Chicken with 40 cloves of garlic

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I love using my crock pot or slow cooker as it’s usually called in the UK. Mine is a very basic model. It doesn’t have a temperature range. It is either on or off. That doesn’t stop it being really useful and capable of producing the most delicious meals.

One of my favourite recipes is a version of the famous French dish, Chicken with forty cloves of garlic. Yes, I said forty. That is not a misprint! The secret of this dish is that it should be cooked long and slow in an enclosed pot and no peeking until it is ready! A perfect dish for the slow cooker.

Ingredients to serve four

1 large chicken jointed into eight pieces
Freshly ground black pepper
4 heads of fresh garlic
1 tablespoon olive oil
1 tablespoon unsalted butter
4-6 sprigs fresh thyme OR 2 large sprigs fresh rosemary (I prefer thyme, but the rosemary is good too!)
French baguette crostini

1. Switch on slow cooker so it heats up.
2. Melt butter and olive oil together
3. Season chicken with pepper and then brown in the oil and butter mixture
3. Place unpeeled heads of garlic, chicken pieces and sprigs of herbs in slow cooker.

Leave to cook for 4 hours without opening pot.

When ready to serve place two pieces of chicken, a head of garlic and two crostini on each plate. The garlic will be sweet and melting and should be squeezed out onto the crisp baguette.

Serve with a green salad or steamed green veg.

To make French baguette crostini

Slice baguette thinly on a diagonal to make long slices. Brush the slices with olive oil and bake in a hot oven until crisp. Gas mark 4 180C or 350F for 15 minutes is about right.

Reference:
1. Chicken with Forty Cloves of Garlic Recipe : Ina Garten : Food Network
2. 40 Cloves and a Chicken Recipe : Alton Brown : Food Network

Category: Health

Chicken Vermouth

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Chicken is such a popular, versatile main dish that recipes abound from around the world.  One of our favorite recipes is Chicken Vermouth, a mouth-watering dish that is extremely easy to make. The recipe below calls for the chicken to be served with homemade mashed potatoes. We thicken the Vermouth gravy and spoon over both the chicken and mashed potatoes.  My daughters have used this recipe for their families and found that even their pickiest eaters ask for seconds.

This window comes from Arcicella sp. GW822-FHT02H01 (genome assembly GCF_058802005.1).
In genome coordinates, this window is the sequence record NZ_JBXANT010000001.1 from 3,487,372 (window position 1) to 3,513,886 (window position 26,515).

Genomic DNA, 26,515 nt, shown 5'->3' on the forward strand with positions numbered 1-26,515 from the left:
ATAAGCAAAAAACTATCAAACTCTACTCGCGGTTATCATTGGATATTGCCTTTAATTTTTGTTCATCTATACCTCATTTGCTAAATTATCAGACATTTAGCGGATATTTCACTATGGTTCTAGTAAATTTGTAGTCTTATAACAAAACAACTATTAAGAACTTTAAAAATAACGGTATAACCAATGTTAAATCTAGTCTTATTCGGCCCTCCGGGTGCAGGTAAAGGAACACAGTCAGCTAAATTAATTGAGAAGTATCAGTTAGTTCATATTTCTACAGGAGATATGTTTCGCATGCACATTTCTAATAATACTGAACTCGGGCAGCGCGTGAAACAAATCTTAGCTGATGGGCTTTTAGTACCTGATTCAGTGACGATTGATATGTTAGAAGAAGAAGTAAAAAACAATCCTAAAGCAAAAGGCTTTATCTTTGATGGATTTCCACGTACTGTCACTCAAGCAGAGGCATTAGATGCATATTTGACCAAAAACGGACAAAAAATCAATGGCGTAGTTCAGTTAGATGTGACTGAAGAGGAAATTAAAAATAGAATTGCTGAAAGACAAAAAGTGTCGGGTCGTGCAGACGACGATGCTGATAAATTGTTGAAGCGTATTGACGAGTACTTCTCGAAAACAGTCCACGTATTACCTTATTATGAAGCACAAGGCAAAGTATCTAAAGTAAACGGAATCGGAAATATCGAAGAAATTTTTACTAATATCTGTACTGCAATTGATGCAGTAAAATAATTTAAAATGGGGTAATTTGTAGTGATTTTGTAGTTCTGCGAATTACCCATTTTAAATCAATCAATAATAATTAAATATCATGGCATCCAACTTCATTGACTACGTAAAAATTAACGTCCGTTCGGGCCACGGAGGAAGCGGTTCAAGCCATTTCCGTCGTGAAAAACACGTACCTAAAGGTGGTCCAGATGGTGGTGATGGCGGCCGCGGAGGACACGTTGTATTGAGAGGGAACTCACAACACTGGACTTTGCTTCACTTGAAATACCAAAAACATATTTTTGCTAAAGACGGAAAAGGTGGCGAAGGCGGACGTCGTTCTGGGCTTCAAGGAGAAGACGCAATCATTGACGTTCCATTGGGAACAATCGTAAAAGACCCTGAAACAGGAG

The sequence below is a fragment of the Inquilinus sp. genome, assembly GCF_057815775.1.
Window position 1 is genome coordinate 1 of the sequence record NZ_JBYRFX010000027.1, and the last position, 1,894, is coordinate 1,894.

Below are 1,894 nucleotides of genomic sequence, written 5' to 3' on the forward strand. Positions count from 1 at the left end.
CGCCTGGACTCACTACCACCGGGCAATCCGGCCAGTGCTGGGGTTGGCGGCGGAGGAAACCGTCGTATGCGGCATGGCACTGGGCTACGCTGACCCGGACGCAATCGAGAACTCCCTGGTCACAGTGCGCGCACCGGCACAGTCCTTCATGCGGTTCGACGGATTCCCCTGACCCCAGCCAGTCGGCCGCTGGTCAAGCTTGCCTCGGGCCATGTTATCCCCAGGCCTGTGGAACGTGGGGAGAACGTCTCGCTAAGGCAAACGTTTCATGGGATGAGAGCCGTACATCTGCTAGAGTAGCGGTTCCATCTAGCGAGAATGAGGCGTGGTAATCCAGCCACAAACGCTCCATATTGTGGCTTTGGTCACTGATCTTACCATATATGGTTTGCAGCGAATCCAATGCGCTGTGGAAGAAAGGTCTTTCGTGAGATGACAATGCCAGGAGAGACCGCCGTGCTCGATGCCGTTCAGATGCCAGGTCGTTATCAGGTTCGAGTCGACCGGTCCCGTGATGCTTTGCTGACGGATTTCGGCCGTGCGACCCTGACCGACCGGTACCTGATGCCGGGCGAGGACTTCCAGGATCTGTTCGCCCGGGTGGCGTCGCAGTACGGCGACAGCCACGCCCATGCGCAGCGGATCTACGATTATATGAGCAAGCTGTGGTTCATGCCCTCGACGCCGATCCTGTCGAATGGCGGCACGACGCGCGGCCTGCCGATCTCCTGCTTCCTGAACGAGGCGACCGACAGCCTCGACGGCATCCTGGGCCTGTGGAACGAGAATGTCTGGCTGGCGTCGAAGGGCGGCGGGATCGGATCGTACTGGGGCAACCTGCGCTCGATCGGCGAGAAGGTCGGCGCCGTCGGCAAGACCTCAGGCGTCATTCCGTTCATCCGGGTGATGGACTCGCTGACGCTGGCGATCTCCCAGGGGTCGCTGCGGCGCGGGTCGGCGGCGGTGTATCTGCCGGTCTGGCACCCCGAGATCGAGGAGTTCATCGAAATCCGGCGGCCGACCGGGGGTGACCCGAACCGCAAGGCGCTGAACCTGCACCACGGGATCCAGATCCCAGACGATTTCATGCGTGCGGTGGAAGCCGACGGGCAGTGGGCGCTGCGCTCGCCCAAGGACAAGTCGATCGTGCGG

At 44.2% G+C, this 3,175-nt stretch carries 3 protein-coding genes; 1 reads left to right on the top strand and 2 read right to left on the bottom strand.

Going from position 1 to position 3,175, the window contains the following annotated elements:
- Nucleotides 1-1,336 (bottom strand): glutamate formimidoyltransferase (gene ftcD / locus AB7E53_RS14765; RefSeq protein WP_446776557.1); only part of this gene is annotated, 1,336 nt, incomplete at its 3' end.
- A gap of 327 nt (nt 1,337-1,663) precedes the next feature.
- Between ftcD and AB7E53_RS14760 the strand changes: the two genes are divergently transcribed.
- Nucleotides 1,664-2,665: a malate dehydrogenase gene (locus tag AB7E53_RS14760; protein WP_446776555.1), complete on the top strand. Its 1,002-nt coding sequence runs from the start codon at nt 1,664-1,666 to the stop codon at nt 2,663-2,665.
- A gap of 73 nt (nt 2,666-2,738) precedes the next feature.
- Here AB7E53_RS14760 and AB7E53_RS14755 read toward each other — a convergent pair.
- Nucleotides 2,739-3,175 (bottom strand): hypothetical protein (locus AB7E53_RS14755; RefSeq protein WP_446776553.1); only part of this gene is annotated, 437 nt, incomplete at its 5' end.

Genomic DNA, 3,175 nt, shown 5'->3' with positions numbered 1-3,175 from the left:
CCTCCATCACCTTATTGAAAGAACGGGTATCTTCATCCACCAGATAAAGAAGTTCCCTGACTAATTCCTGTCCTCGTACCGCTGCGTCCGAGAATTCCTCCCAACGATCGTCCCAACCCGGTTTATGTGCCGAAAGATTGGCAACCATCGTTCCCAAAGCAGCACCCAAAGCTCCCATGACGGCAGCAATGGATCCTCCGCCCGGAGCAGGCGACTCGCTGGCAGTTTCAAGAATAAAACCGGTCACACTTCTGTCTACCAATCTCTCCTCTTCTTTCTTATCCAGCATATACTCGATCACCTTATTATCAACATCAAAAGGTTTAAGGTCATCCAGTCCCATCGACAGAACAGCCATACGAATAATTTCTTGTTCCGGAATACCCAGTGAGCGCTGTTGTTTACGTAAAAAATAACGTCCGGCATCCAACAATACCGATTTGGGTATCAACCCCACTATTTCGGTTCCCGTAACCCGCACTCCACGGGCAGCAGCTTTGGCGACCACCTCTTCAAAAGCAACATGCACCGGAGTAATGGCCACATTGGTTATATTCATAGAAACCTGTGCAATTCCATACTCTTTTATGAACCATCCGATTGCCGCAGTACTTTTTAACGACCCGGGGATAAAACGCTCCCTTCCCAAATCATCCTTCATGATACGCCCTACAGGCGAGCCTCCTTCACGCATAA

Chicken Vermouth

 1 small yellow onion, chopped

4 chicken breasts, boneless and skinless

2 tbs. butter

½ tsp salt

½ tsp. pepper

1 diced tomato

½ cup Cooking Vermouth

¼-cup water

1 tbs. cornstarch

4 medium sized potatoes, pared, cubed

2 tbs. butter

1. Spray bottom of large skillet with cooking spray. Melt 1 tablespoon of butter and the chopped onion. Sauté over medium heat until onion starts to turn golden.

2. Add the chicken breasts to the skillet and cook thoroughly over medium heat . Sprinkle with salt and pepper.

3. While chicken is cooking,  boil potatoes in a large pot until tender. Drain. Add butter and mash or whip with mixer.

4. Once chicken is cooked completely, remove from skillet to a  platter.  Add the remaining tablespoon of butter to the onions in the skillet. Add diced tomatoes, cooking over medium heat for five minutes.

5. Slowly add the Cooking Vermouth to the onion- tomato mixture. Cover with a lid and let it simmer for five minutes. Return the chicken to the skillet , cover and let simmer for another five minutes so the Vermouth flavor can be absorbed.

6. Place chicken on platter. Add water and cornstarch to the Vermouth gravy, stirring until smooth. Once the gravy has thickened, it is ready to be served over the chicken and mashed potatoes.

Reference:
1. Chicken Fricassee With Vermouth Recipe – NYT Cooking
2. Sautéed Chicken with Herbs and Vermouth Recipe – Michael …

Category: Health

Cheeseball Recipe

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During years past, when the women of my family were planning the Thanksgiving and Christmas meals and everyone was getting dish assignments, I was given cheeseball duty because it’s the easiest dish to make. Back in the day I was not the world’s greatest cook. Far from it! So, every holiday season during my late teens and early 20’s I whipped up our family cheeseball.

My Nanny (grandmother) always highly praised my oh-so-delicious cheeseball. Bless her!